by Ryan Hill
On paper, “The Tourist” should be a sure-fire blockbuster. The film features two of the biggest movie stars on the planet, Johnny Depp and Angelina Jolie, a lush, beautiful setting in Venice and a plot that promises twists and turns at every corner. So, what exactly went wrong?
Depp stars as Frank Tupelo, a Wisconsin math teacher who meets the sultry, gorgeous Elise (Jolie) on a train. The two strike up a conversation, and things seem to be going aces for Frank. What he doesn’t realize, though, is Elise has chosen Frank because of his resemblance to her boyfriend, Alexander Pierce, a mysterious man on the run for stealing more than $2 billion from a gangster. Soon everyone seems to think that Frank is Pierce, from Scotland Yard to the local Venice police and even the gangster Pierce stole from. With this case of mistaken identity, the chase is on.
But there really isn’t much of a chase or anything else for that matter. Director Florian Henckel von Donnersmarck spends most of the movie taking in either the sights of Venice with extended crane shots or the film’s stars sitting in various spots around the city, trying to make them look like a classic movie couple. Sadly, it takes more than clever lighting and pretty locations to make Depp and Jolie a classic couple à la Cary Grant and Grace Kelly or even Steve Carrell and Tina Fey from this year’s “Date Night.”
Von Donnersmarck, who won a Best Foreign Language Film Oscar for 2006’s “The Lives of Others,” refuses to put any kind of stylistic stamp on the film, instead opting for a light, breezy feel that goes in one ear and right out the other. Think of this film as a poor man’s version of Steven Soderbergh’s “Ocean’s Twelve,” itself a mediocre romp through Europe, albeit with a few twists and turns.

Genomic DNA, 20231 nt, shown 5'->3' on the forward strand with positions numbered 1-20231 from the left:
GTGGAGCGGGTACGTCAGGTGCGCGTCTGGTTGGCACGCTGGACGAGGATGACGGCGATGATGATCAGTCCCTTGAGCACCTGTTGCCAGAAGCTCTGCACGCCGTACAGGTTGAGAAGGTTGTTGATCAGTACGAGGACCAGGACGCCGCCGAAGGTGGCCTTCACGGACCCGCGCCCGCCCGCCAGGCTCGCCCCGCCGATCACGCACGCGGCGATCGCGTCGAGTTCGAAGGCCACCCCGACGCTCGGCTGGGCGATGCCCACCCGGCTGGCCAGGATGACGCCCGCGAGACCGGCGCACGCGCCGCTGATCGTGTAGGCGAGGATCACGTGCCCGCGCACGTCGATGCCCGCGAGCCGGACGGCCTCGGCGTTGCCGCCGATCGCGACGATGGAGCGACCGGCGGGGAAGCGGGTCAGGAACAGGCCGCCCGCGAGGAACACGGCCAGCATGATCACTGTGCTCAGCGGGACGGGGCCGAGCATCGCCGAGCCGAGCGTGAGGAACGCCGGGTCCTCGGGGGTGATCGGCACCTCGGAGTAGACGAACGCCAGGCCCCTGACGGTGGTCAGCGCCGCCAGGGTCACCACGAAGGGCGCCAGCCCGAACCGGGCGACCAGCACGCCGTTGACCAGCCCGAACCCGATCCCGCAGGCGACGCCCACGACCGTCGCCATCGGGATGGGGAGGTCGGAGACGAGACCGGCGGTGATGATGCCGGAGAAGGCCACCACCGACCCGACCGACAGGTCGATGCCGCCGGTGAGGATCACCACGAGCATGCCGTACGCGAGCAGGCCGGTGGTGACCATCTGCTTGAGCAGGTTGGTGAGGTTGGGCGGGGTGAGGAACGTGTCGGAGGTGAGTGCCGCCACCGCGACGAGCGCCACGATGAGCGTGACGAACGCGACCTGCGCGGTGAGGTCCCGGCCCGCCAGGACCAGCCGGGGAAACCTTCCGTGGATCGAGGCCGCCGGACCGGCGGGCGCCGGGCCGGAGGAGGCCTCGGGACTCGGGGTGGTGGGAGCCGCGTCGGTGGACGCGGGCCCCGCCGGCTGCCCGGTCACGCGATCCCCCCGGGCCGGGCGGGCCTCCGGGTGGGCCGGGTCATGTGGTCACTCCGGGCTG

Any film as light and breezy as “The Tourist” must have something to hang its hat on, or else it will float away into obscurity. You could use chemistry so hot it could start a fire, snappy dialogue, action that leaves you on the edge of your seat or a plot that keeps you guessing until the end, regardless of its complexity.
Unfortunately, the chemistry is killed by a toned down Depp trying to act uncool – which, as it turns out, is impossible for him – making Elise’s attraction to his character that much more baffling. This is a beautiful woman of intrigue and means. What the heck is she doing with some schlubby math teacher in need of a haircut?
The dialogue is run-of-the-mill, thanks to Depp’s wimpy Frank and a supporting cast of clichéd characters, led by Paul Bettany as a Scotland Yard inspector who’ll stop at nothing to get his man, a character rarely seen in previous films. The action is slow and tedious, just like the rest of the movie, and the plot is about 20 twists short of being worthy of the talent involved.
Under normal circumstances, the combination of Depp’s cool and Jolie’s sultriness should be enough to make any movie theater spontaneously combust into flames, and one day they may make a film together that does just that. In the meantime, they’re playing second fiddle to 2010’s best on-screen couple: Steve Carell and Tina Fey.
Grade: 1.5/4 Stars